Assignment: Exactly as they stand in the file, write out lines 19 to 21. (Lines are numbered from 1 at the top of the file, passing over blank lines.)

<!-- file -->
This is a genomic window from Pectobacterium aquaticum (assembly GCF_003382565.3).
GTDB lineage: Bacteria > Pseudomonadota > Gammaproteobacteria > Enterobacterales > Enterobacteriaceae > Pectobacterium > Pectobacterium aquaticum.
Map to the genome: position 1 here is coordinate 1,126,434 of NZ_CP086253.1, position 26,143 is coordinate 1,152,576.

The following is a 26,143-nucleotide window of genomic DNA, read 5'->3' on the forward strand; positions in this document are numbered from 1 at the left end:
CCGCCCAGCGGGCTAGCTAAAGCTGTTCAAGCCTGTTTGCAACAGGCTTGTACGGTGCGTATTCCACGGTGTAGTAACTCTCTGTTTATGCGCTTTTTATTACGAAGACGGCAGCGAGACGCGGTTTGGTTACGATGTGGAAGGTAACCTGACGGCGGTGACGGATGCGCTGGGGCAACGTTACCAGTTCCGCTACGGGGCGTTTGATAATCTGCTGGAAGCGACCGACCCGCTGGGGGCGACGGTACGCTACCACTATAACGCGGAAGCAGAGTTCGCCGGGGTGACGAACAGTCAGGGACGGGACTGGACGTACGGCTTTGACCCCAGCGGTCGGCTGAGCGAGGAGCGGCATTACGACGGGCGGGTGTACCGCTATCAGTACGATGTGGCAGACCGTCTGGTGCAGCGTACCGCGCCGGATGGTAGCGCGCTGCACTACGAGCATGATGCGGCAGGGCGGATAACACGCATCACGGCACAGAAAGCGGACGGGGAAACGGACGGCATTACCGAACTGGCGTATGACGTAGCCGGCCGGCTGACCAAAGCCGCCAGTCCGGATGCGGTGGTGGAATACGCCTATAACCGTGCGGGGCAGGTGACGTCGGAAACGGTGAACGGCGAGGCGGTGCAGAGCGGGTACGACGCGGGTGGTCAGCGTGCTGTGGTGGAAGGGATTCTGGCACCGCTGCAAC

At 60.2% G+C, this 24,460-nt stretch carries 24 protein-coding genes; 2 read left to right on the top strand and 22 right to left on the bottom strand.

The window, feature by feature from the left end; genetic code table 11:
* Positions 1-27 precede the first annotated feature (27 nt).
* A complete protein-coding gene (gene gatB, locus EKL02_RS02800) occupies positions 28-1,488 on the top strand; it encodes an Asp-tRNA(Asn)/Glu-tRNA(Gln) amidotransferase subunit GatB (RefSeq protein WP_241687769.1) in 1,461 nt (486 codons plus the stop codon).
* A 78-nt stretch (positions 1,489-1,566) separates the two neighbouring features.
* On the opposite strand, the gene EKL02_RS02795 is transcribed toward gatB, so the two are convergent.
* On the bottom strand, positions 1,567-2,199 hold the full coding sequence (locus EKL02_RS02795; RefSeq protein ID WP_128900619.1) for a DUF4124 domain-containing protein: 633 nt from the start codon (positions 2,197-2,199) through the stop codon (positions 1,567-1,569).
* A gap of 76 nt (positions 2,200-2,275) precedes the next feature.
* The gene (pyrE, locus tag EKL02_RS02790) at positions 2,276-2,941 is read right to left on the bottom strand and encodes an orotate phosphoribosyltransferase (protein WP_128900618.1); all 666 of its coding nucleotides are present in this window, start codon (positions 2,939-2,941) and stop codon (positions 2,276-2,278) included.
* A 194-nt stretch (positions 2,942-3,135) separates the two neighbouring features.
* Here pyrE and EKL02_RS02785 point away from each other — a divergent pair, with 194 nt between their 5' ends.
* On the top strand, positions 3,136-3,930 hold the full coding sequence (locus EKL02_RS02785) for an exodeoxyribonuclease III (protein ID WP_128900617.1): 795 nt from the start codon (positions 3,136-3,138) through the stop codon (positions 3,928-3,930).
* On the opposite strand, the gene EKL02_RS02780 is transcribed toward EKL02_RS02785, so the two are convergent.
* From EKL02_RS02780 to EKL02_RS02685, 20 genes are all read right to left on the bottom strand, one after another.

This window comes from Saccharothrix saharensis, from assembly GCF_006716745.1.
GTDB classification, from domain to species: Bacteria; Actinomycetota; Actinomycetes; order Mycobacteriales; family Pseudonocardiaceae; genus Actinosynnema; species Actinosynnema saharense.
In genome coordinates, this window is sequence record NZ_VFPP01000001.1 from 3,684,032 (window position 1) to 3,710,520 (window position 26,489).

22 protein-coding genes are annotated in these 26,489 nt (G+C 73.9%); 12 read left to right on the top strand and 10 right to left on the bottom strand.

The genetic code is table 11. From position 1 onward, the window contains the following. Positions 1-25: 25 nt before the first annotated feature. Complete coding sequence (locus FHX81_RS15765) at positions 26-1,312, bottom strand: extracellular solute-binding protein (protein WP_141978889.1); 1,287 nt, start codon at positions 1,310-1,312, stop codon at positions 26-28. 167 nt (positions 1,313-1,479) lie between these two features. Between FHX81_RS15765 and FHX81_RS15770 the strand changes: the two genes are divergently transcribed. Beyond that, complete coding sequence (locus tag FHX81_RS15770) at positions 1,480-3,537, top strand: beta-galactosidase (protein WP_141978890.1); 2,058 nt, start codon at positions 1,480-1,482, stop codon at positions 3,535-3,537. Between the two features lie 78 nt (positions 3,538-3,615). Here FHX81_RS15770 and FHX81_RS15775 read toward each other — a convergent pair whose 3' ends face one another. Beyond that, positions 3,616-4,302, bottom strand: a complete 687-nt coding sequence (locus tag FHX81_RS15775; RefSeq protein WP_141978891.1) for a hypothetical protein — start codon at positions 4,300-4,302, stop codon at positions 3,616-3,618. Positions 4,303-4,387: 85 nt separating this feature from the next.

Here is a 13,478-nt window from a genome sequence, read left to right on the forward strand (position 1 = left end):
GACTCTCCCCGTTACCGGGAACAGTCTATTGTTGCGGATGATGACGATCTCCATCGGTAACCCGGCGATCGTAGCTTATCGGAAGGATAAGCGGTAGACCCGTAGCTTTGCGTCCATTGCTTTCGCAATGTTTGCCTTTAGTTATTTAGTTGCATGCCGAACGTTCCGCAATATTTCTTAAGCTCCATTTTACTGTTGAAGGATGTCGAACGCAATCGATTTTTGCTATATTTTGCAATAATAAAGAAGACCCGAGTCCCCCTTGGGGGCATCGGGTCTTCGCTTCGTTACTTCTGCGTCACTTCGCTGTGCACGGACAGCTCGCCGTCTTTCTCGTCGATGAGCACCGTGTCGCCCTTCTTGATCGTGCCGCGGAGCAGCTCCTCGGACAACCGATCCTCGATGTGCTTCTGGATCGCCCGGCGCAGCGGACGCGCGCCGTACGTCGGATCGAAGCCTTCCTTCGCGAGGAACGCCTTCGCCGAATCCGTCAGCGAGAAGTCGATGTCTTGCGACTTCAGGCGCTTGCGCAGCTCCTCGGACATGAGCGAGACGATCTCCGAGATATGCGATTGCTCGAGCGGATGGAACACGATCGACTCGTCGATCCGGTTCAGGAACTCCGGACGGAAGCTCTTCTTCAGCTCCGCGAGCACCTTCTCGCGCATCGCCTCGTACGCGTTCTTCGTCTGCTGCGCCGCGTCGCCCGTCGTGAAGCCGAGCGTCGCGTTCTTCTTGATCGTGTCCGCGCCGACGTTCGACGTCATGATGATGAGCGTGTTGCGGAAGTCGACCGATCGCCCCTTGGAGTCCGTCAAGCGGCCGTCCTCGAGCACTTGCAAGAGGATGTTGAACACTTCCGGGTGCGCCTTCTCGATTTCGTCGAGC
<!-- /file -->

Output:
* From EKL02_RS02780 to EKL02_RS02685, 20 genes are all read right to left on the bottom strand, one after another.

This window comes from Saccharothrix saharensis, from assembly GCF_006716745.1.
GTDB classification, from domain to species: Bacteria; Actinomycetota; Actinomycetes; order Mycobacteriales; family Pseudonocardiaceae; genus Actinosynnema; species Actinosynnema saharense.